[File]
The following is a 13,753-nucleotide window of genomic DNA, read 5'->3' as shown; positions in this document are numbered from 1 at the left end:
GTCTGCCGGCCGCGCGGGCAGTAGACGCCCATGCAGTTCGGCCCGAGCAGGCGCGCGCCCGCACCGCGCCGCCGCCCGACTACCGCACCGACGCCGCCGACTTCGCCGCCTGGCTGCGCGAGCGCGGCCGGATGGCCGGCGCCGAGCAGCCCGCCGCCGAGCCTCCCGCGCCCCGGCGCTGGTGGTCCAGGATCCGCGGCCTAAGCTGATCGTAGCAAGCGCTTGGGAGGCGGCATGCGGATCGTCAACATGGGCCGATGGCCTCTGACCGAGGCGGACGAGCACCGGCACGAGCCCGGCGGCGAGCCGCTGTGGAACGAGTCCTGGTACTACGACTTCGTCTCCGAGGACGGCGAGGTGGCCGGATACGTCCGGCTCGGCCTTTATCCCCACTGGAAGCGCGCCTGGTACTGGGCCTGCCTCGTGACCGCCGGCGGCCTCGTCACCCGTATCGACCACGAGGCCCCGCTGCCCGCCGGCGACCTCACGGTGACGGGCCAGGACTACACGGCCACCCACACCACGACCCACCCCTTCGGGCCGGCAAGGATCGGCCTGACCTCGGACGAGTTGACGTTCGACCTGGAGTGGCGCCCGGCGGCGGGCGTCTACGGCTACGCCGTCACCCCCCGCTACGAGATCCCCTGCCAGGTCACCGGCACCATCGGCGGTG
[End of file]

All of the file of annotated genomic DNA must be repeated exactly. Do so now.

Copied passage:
The following is a 13,753-nucleotide window of genomic DNA, read 5'->3' as shown; positions in this document are numbered from 1 at the left end:
GTCTGCCGGCCGCGCGGGCAGTAGACGCCCATGCAGTTCGGCCCGAGCAGGCGCGCGCCCGCACCGCGCCGCCGCCCGACTACCGCACCGACGCCGCCGACTTCGCCGCCTGGCTGCGCGAGCGCGGCCGGATGGCCGGCGCCGAGCAGCCCGCCGCCGAGCCTCCCGCGCCCCGGCGCTGGTGGTCCAGGATCCGCGGCCTAAGCTGATCGTAGCAAGCGCTTGGGAGGCGGCATGCGGATCGTCAACATGGGCCGATGGCCTCTGACCGAGGCGGACGAGCACCGGCACGAGCCCGGCGGCGAGCCGCTGTGGAACGAGTCCTGGTACTACGACTTCGTCTCCGAGGACGGCGAGGTGGCCGGATACGTCCGGCTCGGCCTTTATCCCCACTGGAAGCGCGCCTGGTACTGGGCCTGCCTCGTGACCGCCGGCGGCCTCGTCACCCGTATCGACCACGAGGCCCCGCTGCCCGCCGGCGACCTCACGGTGACGGGCCAGGACTACACGGCCACCCACACCACGACCCACCCCTTCGGGCCGGCAAGGATCGGCCTGACCTCGGACGAGTTGACGTTCGACCTGGAGTGGCGCCCGGCGGCGGGCGTCTACGGCTACGCCGTCACCCCCCGCTACGAGATCCCCTGCCAGGTCACCGGCACCATCGGCGGTG